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@acupro Thanks for your valuable insights and recommendations. 

 

It looks like I had to use a -ve sign for the Z-component as you have mentioned. That fixed the rotation issue I have been facing.

 

 

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1 hour ago, raskolnikov said:

Hi @Yatish Chandra,

 

how could you define the center of rotation?  For a non-simplified fan geometry it can be confusing to define it, if the fan is rotated not only in one axis, rather in two for example.

 

 

@raskolnikov You'll have to calculate the components of rotation for the different axis using = RPM*cos(Angle) as explained above.

Then, based on the orientation of the axes, make sure you specify the correct sign conventions, which is really important.

 

In my case, based on the figures attached above, the components were somewhat as follows:

 

x: RPM*cos(Angle)

y: 0.0

z: -(RPM*cos(Angle)).

 

The -ve sign for the z component made all the difference.

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Hi @Yatish Chandra,

 

it is OK. I understood already it, but my question was how to define the center of rotation. I mean you have to give a exact point for it.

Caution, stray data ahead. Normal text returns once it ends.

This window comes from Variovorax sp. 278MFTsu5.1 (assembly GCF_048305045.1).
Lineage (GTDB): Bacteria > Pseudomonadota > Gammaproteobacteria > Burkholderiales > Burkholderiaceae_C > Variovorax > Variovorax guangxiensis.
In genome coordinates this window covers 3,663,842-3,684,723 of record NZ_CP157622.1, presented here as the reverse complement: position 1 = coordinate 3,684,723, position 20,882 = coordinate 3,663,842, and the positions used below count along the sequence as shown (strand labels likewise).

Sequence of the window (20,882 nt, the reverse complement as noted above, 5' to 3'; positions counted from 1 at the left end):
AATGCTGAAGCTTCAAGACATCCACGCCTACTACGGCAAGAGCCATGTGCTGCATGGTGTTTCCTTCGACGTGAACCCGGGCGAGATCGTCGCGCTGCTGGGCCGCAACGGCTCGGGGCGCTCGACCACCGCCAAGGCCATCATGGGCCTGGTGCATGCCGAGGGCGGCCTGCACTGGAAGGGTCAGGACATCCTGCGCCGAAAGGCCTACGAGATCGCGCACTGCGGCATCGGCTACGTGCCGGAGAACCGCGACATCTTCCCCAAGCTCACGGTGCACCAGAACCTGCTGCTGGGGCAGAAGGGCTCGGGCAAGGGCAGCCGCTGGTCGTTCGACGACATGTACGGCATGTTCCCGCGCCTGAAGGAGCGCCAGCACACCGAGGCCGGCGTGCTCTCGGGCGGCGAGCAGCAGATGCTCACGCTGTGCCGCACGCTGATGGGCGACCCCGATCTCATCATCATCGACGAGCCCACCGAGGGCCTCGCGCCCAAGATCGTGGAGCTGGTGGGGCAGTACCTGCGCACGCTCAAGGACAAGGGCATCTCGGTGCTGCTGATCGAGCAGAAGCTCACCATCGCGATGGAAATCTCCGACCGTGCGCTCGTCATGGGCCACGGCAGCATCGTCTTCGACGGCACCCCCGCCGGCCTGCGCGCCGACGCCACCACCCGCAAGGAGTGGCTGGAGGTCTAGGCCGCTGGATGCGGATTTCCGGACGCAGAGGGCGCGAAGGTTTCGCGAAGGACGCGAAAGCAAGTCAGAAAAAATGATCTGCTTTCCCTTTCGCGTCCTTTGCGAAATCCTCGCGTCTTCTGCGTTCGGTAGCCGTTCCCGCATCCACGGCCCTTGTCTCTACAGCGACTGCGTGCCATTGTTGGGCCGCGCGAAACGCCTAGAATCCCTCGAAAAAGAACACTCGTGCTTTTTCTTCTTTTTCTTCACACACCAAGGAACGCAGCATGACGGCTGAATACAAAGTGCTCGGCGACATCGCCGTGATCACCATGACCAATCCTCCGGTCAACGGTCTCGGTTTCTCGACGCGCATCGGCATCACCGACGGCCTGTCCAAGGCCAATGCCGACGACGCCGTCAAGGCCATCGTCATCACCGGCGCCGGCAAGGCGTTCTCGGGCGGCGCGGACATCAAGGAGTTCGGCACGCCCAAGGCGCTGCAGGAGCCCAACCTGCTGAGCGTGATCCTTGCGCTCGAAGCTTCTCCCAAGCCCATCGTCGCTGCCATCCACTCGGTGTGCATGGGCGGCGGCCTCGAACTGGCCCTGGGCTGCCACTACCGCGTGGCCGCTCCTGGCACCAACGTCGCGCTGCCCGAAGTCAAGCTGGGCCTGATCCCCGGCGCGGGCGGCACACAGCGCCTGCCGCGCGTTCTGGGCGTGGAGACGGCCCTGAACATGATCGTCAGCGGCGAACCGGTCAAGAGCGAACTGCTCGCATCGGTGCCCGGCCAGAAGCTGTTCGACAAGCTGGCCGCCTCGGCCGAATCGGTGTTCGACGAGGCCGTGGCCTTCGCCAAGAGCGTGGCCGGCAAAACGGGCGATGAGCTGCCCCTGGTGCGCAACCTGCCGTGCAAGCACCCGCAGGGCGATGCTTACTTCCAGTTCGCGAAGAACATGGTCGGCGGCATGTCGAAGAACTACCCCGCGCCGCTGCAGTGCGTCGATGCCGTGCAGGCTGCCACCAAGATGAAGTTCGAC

If you take random nodes/points (center of rotation) on the rotation vector axis, you can take different results for different points. Where is the center of rotation as a point?

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@raskolnikov

 

I used my CAD file to determine the cartesian co-ordinates for the center of rotation and then used that in AcuConsole. I think that is the easiest way. It was basically the center point on the fan hub which was used as the point of rotation.

 

There is a way to do it on AcuConsole too. You can right click on 'Models' > Query > and then use some of the options there to figure out the center of rotation.

 

I hope this answers your query.

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Hi,

I thought also that this could be any point on the defined axis. Really interesting, because i get different results for different points on the rotation axis. So i will check of this again. 

Thanks

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If you can put together a simple CAD model representative of your actual model, same axis location/orientation, and the RPM you want to use I'll take a look at determining the rotation components.  An image showing the rotation sense in relation to the coordinate system would also be useful.